I often tell the story about an art professor I was chasing before I met my husband. He came to the opening of a two person gallery show where my new body of sculpture was being shown. I asked him what he thought of my work – I knew it wasn’t his cup of tea by the way he looked at it and I told him I knew that. But his response to my question was: “Well, I didn’t think you were stupid.”
It’s important to me to keep putting my work before film festivals because  I have faith in my work and I know after having achieved maturity in other art forms that I am approaching maturity as a filmmaker. I want to contribute to what I’ve always called the “body of thought” because I know that while I’m not always right as a filmmaker, I am not stupid.

Creation, a performance art movie in progress: A playlist of pre-production videos

CREATION is a mythology based on Mbombo, the creator god in the religion and mythology of the Kuba of Central Africa, who created the world by vomiting various parts of it.

I am in the pre-production phase of CREATION, composing a live action storyboard through a process of creating and uploading pre-production worldbuilding, story and character development videos.

CREATION is shot splitscreen and chromakeyed; and montaged with shots from the natural world. There is no dialogue (vocalization and singing are improvised) and the movie will be subtitled and or intertitled as necessary. The sound of the world of the story will be gathered as much as possible from the characters’ movements and mixed with found sounds to enhance the ambience.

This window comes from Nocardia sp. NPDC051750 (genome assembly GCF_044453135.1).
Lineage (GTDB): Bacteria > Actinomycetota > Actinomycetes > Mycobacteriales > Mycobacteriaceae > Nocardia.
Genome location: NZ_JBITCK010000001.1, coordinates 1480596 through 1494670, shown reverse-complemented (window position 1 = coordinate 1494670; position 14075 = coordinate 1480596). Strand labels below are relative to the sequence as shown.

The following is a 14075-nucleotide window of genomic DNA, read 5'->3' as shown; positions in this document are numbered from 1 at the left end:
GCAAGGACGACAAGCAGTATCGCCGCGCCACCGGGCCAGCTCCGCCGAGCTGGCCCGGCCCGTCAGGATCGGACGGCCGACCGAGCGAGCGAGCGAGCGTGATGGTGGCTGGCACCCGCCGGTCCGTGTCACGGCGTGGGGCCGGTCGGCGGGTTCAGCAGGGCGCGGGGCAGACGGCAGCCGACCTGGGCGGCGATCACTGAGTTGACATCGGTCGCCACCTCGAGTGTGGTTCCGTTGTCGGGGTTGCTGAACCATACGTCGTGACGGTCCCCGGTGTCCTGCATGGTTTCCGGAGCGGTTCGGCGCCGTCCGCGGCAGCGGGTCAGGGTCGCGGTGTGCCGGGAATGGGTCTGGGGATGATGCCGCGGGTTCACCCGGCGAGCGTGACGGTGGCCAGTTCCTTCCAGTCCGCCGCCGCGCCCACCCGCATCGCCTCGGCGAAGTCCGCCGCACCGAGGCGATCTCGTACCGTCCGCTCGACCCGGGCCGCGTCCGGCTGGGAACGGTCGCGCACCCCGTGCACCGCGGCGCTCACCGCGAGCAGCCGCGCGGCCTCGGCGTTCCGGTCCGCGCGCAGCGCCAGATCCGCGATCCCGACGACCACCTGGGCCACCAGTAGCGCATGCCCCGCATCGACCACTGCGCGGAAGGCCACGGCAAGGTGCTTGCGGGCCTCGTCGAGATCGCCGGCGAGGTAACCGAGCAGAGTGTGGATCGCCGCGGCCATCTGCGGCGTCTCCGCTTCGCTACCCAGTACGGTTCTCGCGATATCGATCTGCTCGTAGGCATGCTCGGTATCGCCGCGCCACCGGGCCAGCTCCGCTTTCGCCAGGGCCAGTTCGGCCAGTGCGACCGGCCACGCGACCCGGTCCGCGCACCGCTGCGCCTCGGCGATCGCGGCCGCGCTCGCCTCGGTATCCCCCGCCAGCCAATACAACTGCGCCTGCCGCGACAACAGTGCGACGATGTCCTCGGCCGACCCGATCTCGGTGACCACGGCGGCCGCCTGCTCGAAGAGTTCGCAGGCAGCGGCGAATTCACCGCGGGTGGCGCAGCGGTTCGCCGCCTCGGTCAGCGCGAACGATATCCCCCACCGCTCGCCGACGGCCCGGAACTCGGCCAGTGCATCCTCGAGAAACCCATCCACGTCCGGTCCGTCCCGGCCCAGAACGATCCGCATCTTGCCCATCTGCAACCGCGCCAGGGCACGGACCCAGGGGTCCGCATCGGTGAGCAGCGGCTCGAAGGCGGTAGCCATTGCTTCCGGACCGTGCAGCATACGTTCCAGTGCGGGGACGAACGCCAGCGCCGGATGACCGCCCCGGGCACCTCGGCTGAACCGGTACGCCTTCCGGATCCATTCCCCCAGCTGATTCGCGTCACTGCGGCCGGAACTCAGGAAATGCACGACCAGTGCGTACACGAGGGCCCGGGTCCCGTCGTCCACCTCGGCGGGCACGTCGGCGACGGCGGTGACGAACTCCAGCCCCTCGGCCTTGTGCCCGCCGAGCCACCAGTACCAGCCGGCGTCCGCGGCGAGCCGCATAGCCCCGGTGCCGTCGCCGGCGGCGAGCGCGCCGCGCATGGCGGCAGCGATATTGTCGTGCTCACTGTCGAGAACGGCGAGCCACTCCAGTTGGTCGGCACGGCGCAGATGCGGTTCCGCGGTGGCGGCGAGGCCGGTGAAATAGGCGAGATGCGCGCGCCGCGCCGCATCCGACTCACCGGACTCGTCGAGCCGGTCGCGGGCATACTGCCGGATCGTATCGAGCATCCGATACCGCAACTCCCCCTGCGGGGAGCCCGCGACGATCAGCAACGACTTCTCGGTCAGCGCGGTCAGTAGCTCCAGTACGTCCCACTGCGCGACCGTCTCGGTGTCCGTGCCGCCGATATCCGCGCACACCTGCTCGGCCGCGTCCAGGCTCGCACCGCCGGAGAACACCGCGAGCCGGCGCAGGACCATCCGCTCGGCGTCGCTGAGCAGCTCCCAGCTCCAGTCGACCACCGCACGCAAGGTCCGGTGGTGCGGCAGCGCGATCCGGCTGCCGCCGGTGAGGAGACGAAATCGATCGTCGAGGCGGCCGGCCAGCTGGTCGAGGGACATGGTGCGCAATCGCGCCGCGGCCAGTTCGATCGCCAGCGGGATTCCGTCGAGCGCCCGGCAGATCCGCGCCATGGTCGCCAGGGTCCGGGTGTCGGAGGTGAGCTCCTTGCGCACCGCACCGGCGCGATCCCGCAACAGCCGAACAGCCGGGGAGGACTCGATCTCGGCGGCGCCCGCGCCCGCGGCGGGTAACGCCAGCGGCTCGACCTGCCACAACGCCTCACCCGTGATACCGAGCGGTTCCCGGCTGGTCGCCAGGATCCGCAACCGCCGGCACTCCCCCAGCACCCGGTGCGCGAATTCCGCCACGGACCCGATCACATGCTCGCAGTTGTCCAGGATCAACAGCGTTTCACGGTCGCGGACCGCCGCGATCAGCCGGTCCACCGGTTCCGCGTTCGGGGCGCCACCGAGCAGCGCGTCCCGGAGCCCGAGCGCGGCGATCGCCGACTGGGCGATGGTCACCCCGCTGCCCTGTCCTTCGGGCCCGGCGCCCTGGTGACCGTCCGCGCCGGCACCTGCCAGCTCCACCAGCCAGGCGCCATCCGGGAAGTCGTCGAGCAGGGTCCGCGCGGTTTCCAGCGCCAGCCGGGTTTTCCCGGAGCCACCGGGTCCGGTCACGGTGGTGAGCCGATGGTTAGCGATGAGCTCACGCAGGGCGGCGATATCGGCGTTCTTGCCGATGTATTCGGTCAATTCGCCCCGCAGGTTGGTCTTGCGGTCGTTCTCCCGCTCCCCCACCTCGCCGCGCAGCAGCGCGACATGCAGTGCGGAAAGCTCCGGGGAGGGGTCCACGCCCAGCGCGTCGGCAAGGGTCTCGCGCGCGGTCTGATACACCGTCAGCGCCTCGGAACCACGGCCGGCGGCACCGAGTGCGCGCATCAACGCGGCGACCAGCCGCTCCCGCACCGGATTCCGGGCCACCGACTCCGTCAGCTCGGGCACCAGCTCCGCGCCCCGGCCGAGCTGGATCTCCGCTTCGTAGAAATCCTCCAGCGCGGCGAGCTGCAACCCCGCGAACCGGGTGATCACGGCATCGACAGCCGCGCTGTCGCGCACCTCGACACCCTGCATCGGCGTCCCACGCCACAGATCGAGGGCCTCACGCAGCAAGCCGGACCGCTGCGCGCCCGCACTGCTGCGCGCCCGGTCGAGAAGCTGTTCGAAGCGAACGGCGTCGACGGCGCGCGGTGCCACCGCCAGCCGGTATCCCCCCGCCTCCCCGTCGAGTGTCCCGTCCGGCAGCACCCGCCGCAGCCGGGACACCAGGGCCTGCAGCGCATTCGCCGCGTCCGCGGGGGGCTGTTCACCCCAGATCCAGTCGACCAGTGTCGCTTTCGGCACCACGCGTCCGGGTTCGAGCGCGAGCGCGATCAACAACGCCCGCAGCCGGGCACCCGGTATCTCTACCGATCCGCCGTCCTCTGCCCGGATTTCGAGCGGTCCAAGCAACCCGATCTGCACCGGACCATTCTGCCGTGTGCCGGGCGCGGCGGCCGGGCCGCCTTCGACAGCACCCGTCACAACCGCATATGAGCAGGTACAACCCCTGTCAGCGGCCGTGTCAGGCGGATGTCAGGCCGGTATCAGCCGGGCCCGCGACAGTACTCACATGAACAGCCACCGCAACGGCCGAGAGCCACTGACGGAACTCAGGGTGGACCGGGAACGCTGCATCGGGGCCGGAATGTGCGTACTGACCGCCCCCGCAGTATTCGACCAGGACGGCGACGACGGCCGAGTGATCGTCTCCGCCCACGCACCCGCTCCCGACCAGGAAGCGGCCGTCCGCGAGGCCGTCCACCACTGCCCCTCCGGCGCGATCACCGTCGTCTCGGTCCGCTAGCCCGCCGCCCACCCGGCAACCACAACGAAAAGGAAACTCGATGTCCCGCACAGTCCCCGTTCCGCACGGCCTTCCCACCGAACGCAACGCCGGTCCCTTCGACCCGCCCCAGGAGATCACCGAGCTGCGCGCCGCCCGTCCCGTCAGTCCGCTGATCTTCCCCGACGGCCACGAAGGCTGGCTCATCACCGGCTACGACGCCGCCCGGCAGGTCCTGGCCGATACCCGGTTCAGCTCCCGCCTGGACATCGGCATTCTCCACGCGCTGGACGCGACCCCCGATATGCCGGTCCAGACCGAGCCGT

Sylvia Toy Art Films on Etsy

Sylvia Toy Art Films

THE SPINSTER (2013) is a performance art/video art single-channel movie about an office worker who lives to draw in the classical style. I used Method acting to develop the character by drawing every day for two months so that I could draw on camera without cues, diagrams or even anatomical models. Except for a few minutes of documentary style footage taken my husband, this is a one-man movie. The movie was shot on first-gen Canon Vixias, except for the street scenes, which were shot on a Flip.

THE SPINSTER is obsessed with the Mannerist painter, Jacopo Pontormo. ‘Pontormo’s Diary’ is the only thing she has on her IPod. The words seem to put her in a trance.

The Spinster lives alone, sleeps wrapped in a blanket on the floor of her apartment in the only space that’s not covered with art supplies, rolls of paper, monographs of Renaissance art, and her own drawings. She lives mostly on eggs & salad, just like her spiritual mentor, Pontormo.

This project was inspired by a painter Back East who bought gallons and gallons of Cerulean oil paint at a closeout sale in Chelsea way before Chelsea was cool. A huge sheet of paper covered with Cerulean figures reminiscent of Pontormo’s and Michelangelo’s drawings hung permanently in his living room. He could not go a day without drawing. The Spinster can’t go to the bus stop without drawing.

I discovered something very interesting about this character during my late shoots. She is not unhappy and she is not having a midlife crisis – so, that could not be the theme of this story! After drawing almost every day for months, and being in character on camera for 40 minutes straight drawing life-sized versions of what’s in my Moleskins, I re-discovered true contentment. The only thing that could cause The Spinster to have a midlife crisis is a pencil lead shortage. She lives in joyful existential oblivion.